RN congratulating Warren E. Burger on his official appointment as Chief Justice of the Supreme Court
By Chris Barber
In the course of a single term, the President will make hundreds if not thousands of appointments to various government positions. Of those appointments, the President will from time to time be required to make the most important of them all-those to the Supreme Court of the United States.
In his first term, President Nixon faced an unprecedented task in filling the vacancies of four Supreme Court seats. It was an opportune time for the President to appoint those he saw fit to protect Constitutional law. His philosophy for Supreme Court appointees was far from the philosophy of the politically active appointees in the 1960s. To the Supreme Court of this era, he judged:
Like many legal and political moderate conservatives, I felt that some Supreme Court Justices were too often using their interpretation of the law to remake American society according to their own social, political, and ideological precepts.
RN, The Memoirs of Richard Nixon
Many were quick to presume President Nixon an opportunist, accusing him of using his power of judicial appointments to plant judges of ultra-conservative ideologies. The media and opposition political leaders alike charged him with attempting to create a “Nixon Court.” However, this was not the case. Yes, President Nixon held a preferred judicial philosophy, but it was one of reason, not partisan intrigue. In an announcement to the nation on his final two Supreme Court appointees, RN defended his appointments of the past two years.
I believe that Chief Justice Warren and Mr. Justice Blackmun, by their conduct and their decisions, have earned the respect not only of those who supported them when I nominated them, but also those who opposed them.
It is my firm conviction tonight that Lewis Powell and William Rehnquist will earn the same respect, and that as guardians of our Constitution, they will dedicate their lives to the great goal of building respect for law and order and justice throughout this great land of ours.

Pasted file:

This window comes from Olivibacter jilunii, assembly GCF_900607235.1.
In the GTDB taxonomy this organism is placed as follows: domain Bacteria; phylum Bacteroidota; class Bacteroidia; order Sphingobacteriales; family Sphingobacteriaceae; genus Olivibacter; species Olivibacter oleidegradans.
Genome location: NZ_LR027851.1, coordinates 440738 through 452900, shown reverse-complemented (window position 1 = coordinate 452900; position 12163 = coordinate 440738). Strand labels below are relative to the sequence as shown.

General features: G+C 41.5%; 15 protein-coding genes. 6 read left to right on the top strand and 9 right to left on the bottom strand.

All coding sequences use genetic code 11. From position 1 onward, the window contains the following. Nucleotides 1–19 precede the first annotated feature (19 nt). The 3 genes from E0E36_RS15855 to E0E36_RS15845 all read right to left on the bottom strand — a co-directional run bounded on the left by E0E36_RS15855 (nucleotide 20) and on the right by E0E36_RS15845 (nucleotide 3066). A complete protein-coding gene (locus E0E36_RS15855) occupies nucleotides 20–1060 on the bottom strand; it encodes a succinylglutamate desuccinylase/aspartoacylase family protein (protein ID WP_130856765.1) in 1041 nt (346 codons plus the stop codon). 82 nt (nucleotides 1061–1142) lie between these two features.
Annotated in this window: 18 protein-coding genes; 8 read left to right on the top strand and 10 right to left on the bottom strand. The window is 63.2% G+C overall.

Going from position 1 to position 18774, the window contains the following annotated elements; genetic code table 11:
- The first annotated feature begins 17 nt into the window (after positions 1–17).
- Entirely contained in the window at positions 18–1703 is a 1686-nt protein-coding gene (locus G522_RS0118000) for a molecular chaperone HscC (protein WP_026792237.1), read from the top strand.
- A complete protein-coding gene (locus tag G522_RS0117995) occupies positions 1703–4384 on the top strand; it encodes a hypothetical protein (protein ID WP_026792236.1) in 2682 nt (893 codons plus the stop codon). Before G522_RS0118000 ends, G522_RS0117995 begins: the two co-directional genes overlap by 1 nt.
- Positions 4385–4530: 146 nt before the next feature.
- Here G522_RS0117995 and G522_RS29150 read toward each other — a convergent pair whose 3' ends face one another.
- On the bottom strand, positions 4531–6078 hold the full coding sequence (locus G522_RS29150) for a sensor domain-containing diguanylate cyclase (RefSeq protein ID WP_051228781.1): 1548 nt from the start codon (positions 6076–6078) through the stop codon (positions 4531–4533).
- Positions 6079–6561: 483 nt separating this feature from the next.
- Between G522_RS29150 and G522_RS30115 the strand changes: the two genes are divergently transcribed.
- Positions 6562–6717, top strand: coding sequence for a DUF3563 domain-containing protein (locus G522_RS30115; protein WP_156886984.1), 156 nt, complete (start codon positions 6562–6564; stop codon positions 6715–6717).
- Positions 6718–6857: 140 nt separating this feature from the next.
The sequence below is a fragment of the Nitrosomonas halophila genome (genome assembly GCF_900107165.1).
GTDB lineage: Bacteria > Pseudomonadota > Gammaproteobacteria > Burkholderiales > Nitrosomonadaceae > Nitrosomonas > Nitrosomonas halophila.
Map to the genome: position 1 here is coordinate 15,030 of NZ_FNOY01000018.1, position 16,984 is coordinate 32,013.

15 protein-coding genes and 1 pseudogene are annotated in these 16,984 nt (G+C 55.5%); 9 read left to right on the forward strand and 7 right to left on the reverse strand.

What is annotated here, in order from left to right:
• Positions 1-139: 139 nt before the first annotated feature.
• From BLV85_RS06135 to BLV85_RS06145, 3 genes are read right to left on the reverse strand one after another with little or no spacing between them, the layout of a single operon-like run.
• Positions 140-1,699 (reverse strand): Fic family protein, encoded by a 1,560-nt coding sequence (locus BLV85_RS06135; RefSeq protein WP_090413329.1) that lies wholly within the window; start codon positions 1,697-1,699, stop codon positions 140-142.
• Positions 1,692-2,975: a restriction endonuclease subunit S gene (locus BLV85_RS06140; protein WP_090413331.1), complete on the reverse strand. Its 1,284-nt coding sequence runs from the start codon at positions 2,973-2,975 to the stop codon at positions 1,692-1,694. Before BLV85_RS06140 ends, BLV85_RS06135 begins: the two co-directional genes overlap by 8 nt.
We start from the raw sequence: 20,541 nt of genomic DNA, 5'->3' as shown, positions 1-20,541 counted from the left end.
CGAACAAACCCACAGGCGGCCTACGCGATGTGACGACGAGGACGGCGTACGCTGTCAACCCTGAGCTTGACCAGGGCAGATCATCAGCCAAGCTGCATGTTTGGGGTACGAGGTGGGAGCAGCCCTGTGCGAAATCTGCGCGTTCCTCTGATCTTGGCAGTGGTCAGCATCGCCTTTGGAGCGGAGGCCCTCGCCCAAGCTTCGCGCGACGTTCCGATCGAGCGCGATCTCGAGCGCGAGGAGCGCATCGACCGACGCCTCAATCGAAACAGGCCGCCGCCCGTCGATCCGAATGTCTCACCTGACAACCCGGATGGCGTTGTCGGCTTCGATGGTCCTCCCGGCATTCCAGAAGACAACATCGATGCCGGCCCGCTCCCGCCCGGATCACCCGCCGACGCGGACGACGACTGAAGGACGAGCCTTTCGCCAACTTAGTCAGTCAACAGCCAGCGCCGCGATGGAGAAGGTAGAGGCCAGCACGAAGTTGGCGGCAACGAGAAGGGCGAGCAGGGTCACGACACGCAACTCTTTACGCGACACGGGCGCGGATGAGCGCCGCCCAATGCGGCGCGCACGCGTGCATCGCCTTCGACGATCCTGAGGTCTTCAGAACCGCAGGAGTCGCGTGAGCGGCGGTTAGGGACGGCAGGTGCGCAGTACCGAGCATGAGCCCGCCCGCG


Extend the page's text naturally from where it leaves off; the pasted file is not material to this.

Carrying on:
View the full press release below, dated October 21, 1971.
Adhering to a conservative and strict Constitutional philosophy, the President sought highly qualified candidates to resonate the same. But to share the same judicial philosophy did not mean that the Supreme Court Justices had to agree with the President on every issue.
It would be a total repudiation of our constitutional system if Judges on the Supreme Court, or any other Federal court, for that matter, were like puppets on a string pulled by the President who appointed them…As far as judicial philosophy is concerned, it is my belief that it is the duty of a Judge to interpret the Constitution and not to place himself above the Constitution or outside the Constitution.
President Nixon goes on to explain his judicial philosophy in more detail, indicating a prevalent imbalance between the rights of society and the rights of defendants accused of crimes against society that currently existed in the courts. He wanted to maintain the delicate balance between the two, and to do this meant appointing individuals of excellence and of the principles that displayed strict Constitutional merits.
In his memoirs, RN reflects on his four appointments to the Supreme Court:
I consider my four appointments to the Supreme Court to have been among the most constructive and far-reaching actions of my presidency. Some critics have characterized my appointments as an effort to create a “Nixon Court.” It is true that the men I appointed shared my conservative judicial philosophy and significantly affected the balances of power that had developed in the Warren Court. But as individuals they were each dedicated and able constitutional lawyers who often disagreed on major cases. When I appointed them, I told each that I would never try to influence his judgement and that his only loyalty should be to the law and not to me. Their decisions in cases that affected my politically or personally reflected the fact that they accepted my admonition.